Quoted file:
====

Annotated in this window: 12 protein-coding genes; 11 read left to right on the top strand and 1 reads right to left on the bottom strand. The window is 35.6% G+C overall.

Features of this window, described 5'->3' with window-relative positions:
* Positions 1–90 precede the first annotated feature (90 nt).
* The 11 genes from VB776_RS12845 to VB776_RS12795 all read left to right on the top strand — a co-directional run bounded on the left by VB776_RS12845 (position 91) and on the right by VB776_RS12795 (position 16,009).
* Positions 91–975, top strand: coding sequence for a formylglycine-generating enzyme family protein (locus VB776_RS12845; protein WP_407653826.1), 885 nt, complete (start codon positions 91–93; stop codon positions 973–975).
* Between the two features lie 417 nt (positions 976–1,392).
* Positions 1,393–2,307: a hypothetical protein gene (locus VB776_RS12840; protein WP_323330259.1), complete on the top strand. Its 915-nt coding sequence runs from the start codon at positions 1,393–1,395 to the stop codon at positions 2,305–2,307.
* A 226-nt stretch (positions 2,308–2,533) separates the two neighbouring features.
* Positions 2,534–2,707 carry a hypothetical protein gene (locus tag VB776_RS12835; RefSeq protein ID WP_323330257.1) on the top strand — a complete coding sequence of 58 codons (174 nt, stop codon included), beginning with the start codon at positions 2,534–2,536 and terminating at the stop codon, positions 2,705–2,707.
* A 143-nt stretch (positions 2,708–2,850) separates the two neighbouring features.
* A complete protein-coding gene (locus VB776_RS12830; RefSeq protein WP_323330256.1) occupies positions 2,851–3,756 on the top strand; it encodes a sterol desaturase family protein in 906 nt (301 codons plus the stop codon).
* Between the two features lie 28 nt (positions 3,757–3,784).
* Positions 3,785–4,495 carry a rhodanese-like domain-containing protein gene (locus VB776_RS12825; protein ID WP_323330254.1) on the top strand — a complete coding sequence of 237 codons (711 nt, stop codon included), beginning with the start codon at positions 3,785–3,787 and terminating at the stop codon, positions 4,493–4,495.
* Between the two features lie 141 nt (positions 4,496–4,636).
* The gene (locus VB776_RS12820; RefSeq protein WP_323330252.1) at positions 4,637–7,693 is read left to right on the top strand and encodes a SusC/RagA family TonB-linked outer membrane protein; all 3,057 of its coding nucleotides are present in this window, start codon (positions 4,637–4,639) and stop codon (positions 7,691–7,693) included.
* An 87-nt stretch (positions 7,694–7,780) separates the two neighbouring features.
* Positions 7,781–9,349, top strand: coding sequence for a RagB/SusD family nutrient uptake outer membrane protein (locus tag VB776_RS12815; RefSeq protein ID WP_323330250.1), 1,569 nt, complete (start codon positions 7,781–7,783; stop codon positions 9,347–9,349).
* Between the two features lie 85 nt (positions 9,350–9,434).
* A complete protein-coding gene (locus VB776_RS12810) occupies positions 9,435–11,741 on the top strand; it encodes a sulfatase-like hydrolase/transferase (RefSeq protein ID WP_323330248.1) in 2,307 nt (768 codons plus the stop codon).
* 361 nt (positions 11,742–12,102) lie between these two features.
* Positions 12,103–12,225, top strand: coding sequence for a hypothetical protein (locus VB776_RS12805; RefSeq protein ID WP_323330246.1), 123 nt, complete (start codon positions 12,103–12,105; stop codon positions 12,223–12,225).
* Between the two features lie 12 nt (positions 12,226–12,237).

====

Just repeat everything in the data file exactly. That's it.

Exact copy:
Annotated in this window: 12 protein-coding genes; 11 read left to right on the top strand and 1 reads right to left on the bottom strand. The window is 35.6% G+C overall.

Features of this window, described 5'->3' with window-relative positions:
* Positions 1–90 precede the first annotated feature (90 nt).
* The 11 genes from VB776_RS12845 to VB776_RS12795 all read left to right on the top strand — a co-directional run bounded on the left by VB776_RS12845 (position 91) and on the right by VB776_RS12795 (position 16,009).
* Positions 91–975, top strand: coding sequence for a formylglycine-generating enzyme family protein (locus VB776_RS12845; protein WP_407653826.1), 885 nt, complete (start codon positions 91–93; stop codon positions 973–975).
* Between the two features lie 417 nt (positions 976–1,392).
* Positions 1,393–2,307: a hypothetical protein gene (locus VB776_RS12840; protein WP_323330259.1), complete on the top strand. Its 915-nt coding sequence runs from the start codon at positions 1,393–1,395 to the stop codon at positions 2,305–2,307.
* A 226-nt stretch (positions 2,308–2,533) separates the two neighbouring features.
* Positions 2,534–2,707 carry a hypothetical protein gene (locus tag VB776_RS12835; RefSeq protein ID WP_323330257.1) on the top strand — a complete coding sequence of 58 codons (174 nt, stop codon included), beginning with the start codon at positions 2,534–2,536 and terminating at the stop codon, positions 2,705–2,707.
* A 143-nt stretch (positions 2,708–2,850) separates the two neighbouring features.
* A complete protein-coding gene (locus VB776_RS12830; RefSeq protein WP_323330256.1) occupies positions 2,851–3,756 on the top strand; it encodes a sterol desaturase family protein in 906 nt (301 codons plus the stop codon).
* Between the two features lie 28 nt (positions 3,757–3,784).
* Positions 3,785–4,495 carry a rhodanese-like domain-containing protein gene (locus VB776_RS12825; protein ID WP_323330254.1) on the top strand — a complete coding sequence of 237 codons (711 nt, stop codon included), beginning with the start codon at positions 3,785–3,787 and terminating at the stop codon, positions 4,493–4,495.
* Between the two features lie 141 nt (positions 4,496–4,636).
* The gene (locus VB776_RS12820; RefSeq protein WP_323330252.1) at positions 4,637–7,693 is read left to right on the top strand and encodes a SusC/RagA family TonB-linked outer membrane protein; all 3,057 of its coding nucleotides are present in this window, start codon (positions 4,637–4,639) and stop codon (positions 7,691–7,693) included.
* An 87-nt stretch (positions 7,694–7,780) separates the two neighbouring features.
* Positions 7,781–9,349, top strand: coding sequence for a RagB/SusD family nutrient uptake outer membrane protein (locus tag VB776_RS12815; RefSeq protein ID WP_323330250.1), 1,569 nt, complete (start codon positions 7,781–7,783; stop codon positions 9,347–9,349).
* Between the two features lie 85 nt (positions 9,350–9,434).
* A complete protein-coding gene (locus VB776_RS12810) occupies positions 9,435–11,741 on the top strand; it encodes a sulfatase-like hydrolase/transferase (RefSeq protein ID WP_323330248.1) in 2,307 nt (768 codons plus the stop codon).
* 361 nt (positions 11,742–12,102) lie between these two features.
* Positions 12,103–12,225, top strand: coding sequence for a hypothetical protein (locus VB776_RS12805; RefSeq protein ID WP_323330246.1), 123 nt, complete (start codon positions 12,103–12,105; stop codon positions 12,223–12,225).
* Between the two features lie 12 nt (positions 12,226–12,237).